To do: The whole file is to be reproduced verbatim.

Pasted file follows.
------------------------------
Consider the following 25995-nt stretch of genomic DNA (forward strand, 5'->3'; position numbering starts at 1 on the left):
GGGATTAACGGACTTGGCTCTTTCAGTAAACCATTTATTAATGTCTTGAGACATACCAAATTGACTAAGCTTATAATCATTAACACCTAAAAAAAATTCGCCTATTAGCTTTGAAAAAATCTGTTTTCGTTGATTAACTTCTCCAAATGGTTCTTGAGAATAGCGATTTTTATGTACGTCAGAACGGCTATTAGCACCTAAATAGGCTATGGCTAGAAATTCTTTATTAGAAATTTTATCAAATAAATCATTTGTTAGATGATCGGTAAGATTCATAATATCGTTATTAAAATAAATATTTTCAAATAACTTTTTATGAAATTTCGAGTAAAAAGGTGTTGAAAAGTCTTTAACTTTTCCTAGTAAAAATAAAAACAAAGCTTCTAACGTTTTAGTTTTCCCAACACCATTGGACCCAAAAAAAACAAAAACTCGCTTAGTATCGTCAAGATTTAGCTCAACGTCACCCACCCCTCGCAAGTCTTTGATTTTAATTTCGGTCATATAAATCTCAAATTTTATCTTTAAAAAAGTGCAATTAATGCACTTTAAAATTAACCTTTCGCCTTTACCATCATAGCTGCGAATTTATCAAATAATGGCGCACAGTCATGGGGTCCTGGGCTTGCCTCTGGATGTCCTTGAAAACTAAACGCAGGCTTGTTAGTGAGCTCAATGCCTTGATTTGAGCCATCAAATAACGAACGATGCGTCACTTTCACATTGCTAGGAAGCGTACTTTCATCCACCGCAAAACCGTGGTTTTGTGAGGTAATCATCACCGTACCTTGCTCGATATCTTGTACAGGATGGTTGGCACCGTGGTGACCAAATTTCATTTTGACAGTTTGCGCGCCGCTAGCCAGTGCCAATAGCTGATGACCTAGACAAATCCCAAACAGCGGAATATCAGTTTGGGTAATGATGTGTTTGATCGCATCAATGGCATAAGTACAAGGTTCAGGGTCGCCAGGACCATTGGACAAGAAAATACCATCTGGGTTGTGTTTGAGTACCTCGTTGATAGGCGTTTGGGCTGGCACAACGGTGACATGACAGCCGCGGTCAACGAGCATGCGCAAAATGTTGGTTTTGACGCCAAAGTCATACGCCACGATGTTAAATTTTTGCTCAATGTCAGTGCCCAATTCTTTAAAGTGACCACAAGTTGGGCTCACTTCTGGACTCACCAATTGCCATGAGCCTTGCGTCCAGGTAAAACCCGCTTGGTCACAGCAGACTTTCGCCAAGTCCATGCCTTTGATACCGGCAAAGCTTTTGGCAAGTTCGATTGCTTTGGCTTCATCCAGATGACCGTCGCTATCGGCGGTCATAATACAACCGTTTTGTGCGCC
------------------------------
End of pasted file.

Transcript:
Consider the following 25995-nt stretch of genomic DNA (forward strand, 5'->3'; position numbering starts at 1 on the left):
GGGATTAACGGACTTGGCTCTTTCAGTAAACCATTTATTAATGTCTTGAGACATACCAAATTGACTAAGCTTATAATCATTAACACCTAAAAAAAATTCGCCTATTAGCTTTGAAAAAATCTGTTTTCGTTGATTAACTTCTCCAAATGGTTCTTGAGAATAGCGATTTTTATGTACGTCAGAACGGCTATTAGCACCTAAATAGGCTATGGCTAGAAATTCTTTATTAGAAATTTTATCAAATAAATCATTTGTTAGATGATCGGTAAGATTCATAATATCGTTATTAAAATAAATATTTTCAAATAACTTTTTATGAAATTTCGAGTAAAAAGGTGTTGAAAAGTCTTTAACTTTTCCTAGTAAAAATAAAAACAAAGCTTCTAACGTTTTAGTTTTCCCAACACCATTGGACCCAAAAAAAACAAAAACTCGCTTAGTATCGTCAAGATTTAGCTCAACGTCACCCACCCCTCGCAAGTCTTTGATTTTAATTTCGGTCATATAAATCTCAAATTTTATCTTTAAAAAAGTGCAATTAATGCACTTTAAAATTAACCTTTCGCCTTTACCATCATAGCTGCGAATTTATCAAATAATGGCGCACAGTCATGGGGTCCTGGGCTTGCCTCTGGATGTCCTTGAAAACTAAACGCAGGCTTGTTAGTGAGCTCAATGCCTTGATTTGAGCCATCAAATAACGAACGATGCGTCACTTTCACATTGCTAGGAAGCGTACTTTCATCCACCGCAAAACCGTGGTTTTGTGAGGTAATCATCACCGTACCTTGCTCGATATCTTGTACAGGATGGTTGGCACCGTGGTGACCAAATTTCATTTTGACAGTTTGCGCGCCGCTAGCCAGTGCCAATAGCTGATGACCTAGACAAATCCCAAACAGCGGAATATCAGTTTGGGTAATGATGTGTTTGATCGCATCAATGGCATAAGTACAAGGTTCAGGGTCGCCAGGACCATTGGACAAGAAAATACCATCTGGGTTGTGTTTGAGTACCTCGTTGATAGGCGTTTGGGCTGGCACAACGGTGACATGACAGCCGCGGTCAACGAGCATGCGCAAAATGTTGGTTTTGACGCCAAAGTCATACGCCACGATGTTAAATTTTTGCTCAATGTCAGTGCCCAATTCTTTAAAGTGACCACAAGTTGGGCTCACTTCTGGACTCACCAATTGCCATGAGCCTTGCGTCCAGGTAAAACCCGCTTGGTCACAGCAGACTTTCGCCAAGTCCATGCCTTTGATACCGGCAAAGCTTTTGGCAAGTTCGATTGCTTTGGCTTCATCCAGATGACCGTCGCTATCGGCGGTCATAATACAACCGTTTTGTGCGCC